Every year we conduct a survey of the public and drone users to gauge their understanding of the rules covering drone flying. We also seek their views on the future for drones and other areas of innovative aviation, such as electric vertical take and landing (eVTOL) flying taxis.
This year’s survey has just been published and, as in previous years, shows some interesting insights that will enable us to plan our work and provide guidance for the drone and innovation industries in the UK.
Some of the key findings of the survey were:
- The biggest growth areas for commercial drone use is considered to be in deliveries and travel (eVTOL air taxi etc), with the general public expecting both services to continue to grow over the next 20 years
- Awareness of the maximum height restriction for flying a drone has increased amongst drone users, and is now at the highest level since research started eight years ago
- There is less clarity over the requirements for drone tests and registration for drone owners. This is an area we will continue to reach out to drone users on.
- Motivators for registration would be if the police started issuing fines, as well as if users were granted access to fly in more places.
The predicted increase in commercial drone use and eVTOL air taxi flying matches what we have seen in previous surveys. Although it’s interesting that the public’s views may be driven by what they see or read in the media rather than actual developments. This is particularly the case with drone deliveries. While we see extensive media coverage predicting commercial drone delivery flying, much more of the actual work and demand is currently in other areas, such as using drones for infrastructure inspection.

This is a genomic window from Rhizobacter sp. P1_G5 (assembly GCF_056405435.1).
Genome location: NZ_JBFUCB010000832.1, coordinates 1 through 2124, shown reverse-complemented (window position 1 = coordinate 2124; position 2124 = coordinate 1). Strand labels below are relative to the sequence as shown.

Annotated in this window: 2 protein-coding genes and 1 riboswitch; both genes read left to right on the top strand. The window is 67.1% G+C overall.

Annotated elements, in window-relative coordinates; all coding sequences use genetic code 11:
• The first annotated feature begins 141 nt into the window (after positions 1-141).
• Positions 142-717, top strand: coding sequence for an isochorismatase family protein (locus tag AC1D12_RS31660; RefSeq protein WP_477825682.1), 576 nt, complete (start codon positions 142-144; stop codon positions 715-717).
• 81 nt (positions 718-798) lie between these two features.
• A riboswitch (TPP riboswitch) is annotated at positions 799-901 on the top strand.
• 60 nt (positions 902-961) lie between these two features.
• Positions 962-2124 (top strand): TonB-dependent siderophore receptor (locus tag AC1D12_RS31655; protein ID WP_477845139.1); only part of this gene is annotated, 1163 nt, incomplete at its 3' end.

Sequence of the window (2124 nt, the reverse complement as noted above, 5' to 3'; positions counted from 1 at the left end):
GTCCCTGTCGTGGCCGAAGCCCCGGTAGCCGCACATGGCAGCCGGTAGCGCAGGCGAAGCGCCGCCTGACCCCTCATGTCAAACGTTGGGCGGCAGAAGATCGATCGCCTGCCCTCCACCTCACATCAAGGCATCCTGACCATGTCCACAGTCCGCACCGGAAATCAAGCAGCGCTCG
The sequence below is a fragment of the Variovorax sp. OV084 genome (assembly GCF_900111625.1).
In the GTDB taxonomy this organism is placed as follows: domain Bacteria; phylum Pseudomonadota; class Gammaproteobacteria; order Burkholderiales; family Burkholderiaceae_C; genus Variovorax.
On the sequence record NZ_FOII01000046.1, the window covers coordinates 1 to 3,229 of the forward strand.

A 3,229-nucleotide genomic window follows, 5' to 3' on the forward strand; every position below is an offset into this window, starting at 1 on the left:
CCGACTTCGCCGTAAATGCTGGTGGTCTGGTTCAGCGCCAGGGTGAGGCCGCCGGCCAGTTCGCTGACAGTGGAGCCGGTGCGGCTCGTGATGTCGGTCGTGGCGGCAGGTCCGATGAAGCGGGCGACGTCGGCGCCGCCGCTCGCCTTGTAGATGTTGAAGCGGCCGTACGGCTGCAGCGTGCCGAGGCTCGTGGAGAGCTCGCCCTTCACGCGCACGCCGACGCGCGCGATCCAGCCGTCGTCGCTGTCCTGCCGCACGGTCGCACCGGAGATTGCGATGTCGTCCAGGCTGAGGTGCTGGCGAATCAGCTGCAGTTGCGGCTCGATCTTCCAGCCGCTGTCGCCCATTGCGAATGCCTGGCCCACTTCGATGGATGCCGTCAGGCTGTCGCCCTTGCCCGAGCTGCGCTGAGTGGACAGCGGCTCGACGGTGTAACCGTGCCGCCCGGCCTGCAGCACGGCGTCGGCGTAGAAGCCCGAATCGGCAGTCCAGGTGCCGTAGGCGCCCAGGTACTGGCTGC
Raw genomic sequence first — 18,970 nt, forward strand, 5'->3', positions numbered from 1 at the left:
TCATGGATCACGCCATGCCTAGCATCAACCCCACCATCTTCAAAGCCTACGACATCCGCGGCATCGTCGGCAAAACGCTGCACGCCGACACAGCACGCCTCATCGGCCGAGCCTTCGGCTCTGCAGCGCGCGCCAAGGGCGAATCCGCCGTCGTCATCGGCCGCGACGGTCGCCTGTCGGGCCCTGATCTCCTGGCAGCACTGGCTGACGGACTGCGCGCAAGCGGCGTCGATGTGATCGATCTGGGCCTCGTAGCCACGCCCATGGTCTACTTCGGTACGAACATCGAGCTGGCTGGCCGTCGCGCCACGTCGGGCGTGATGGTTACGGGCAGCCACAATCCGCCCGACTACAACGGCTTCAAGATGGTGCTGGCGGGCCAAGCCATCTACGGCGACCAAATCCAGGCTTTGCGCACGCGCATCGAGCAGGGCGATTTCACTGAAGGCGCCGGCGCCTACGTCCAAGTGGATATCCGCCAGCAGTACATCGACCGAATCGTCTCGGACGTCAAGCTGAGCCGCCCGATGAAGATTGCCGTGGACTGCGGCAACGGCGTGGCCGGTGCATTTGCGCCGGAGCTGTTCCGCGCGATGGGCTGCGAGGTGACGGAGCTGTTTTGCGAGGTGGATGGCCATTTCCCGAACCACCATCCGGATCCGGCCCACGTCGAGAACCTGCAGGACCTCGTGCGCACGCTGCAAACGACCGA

We have two major education campaigns planned for later this year that will help to address drone users’ understanding of the registration requirements. Drone registration was first introduced in the UK in 2019. While the 450,000 active registered users are significantly more then we or others predicted prior to registration, we believe there are still users out there yet to register. We want to help them understand the legal requirement and show them how quick and easy it is to register.
On the deterrent angle, the Government has been working on the introduction of fixed penalty notices for some drone misuse with the change expected to be introduced in the near future.
On the positive findings, it’s pleasing to see that drone users have a high level of understanding around the 120m / 400ft maximum height restriction for most drone flying. This is a key safety rule to help protect aircraft.
All the data will help us with our role to safely enable the growth of these innovative aviation sectors and track our progress through the year.
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